The Stanzaic Architecture of Early Greek Elegy by Christopher A. FaraoneThe Stanzaic Architecture of Early Greek Elegy by Christopher A. Faraone

The Stanzaic Architecture of Early Greek Elegy

byChristopher A. Faraone

Hardcover | April 24, 2008

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In this study of poetic form in early Greek elegy, Christopher A. Faraone argues against the prevailing assumption that it was a genre of stichic poetry derived from or dependent on epic verse. Faraone emphasizes the fact that early elegiac poets composed their songs to the tune of an aulos (akind of oboe) and used a five-couplet stanza as a basic unit of composition. He points out how knowledge of the elegiac stanza can give us insight into how these poets alternated between stanzas of exhortation and meditation, used co-ordinated pairs of stanzas to construct lengthy arguments aboutexcellence or proper human government, and created generic set pieces that they could deploy in longer compositions. Faraone's close analysis of nearly all the important elegiac fragments will greatly enhance understanding and appreciation of this poetic genre.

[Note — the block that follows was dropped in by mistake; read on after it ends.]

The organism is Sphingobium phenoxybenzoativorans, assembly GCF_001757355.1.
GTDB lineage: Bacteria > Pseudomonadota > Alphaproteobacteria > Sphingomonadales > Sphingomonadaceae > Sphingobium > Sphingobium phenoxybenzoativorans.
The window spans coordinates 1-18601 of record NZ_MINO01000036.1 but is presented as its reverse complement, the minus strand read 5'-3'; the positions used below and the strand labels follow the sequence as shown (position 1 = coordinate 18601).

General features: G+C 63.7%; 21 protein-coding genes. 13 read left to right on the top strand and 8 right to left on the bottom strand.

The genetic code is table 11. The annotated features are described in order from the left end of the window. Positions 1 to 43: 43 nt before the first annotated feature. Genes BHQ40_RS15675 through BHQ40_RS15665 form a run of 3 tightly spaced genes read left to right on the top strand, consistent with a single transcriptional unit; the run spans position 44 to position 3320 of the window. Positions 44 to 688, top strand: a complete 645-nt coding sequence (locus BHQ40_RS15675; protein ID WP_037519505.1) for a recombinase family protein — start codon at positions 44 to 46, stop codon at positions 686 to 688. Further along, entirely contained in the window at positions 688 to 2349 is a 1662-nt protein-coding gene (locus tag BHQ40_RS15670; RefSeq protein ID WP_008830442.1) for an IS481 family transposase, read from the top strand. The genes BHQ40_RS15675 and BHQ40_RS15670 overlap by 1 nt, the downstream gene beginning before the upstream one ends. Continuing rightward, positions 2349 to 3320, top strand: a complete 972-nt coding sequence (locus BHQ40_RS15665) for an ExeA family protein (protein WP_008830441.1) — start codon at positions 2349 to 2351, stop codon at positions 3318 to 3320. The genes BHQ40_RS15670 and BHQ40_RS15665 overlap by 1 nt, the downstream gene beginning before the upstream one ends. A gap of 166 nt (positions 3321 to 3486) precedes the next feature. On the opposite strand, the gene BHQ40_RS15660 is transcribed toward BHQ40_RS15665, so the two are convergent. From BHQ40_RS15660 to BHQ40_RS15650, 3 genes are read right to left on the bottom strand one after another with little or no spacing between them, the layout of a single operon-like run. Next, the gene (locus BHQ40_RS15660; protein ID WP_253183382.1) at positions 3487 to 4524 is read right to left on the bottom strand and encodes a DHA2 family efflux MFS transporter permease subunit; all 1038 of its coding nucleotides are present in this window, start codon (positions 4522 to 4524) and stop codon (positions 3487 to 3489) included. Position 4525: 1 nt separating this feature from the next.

Christopher A. Faraone is The Springer Professor of Classics and the Humanities, University of Chicago.
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Title:The Stanzaic Architecture of Early Greek ElegyFormat:HardcoverDimensions:200 pages, 8.5 × 5.43 × 0.79 inPublished:April 24, 2008Publisher:Oxford University PressLanguage:English

The following ISBNs are associated with this title:

ISBN - 10:0199236984

ISBN - 13:9780199236985

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Table of Contents

1. Introduction2. Internal Structure3. Composition4. Performance5. Improvisation6. Innovation and Archaism7. Revival8. Conclusions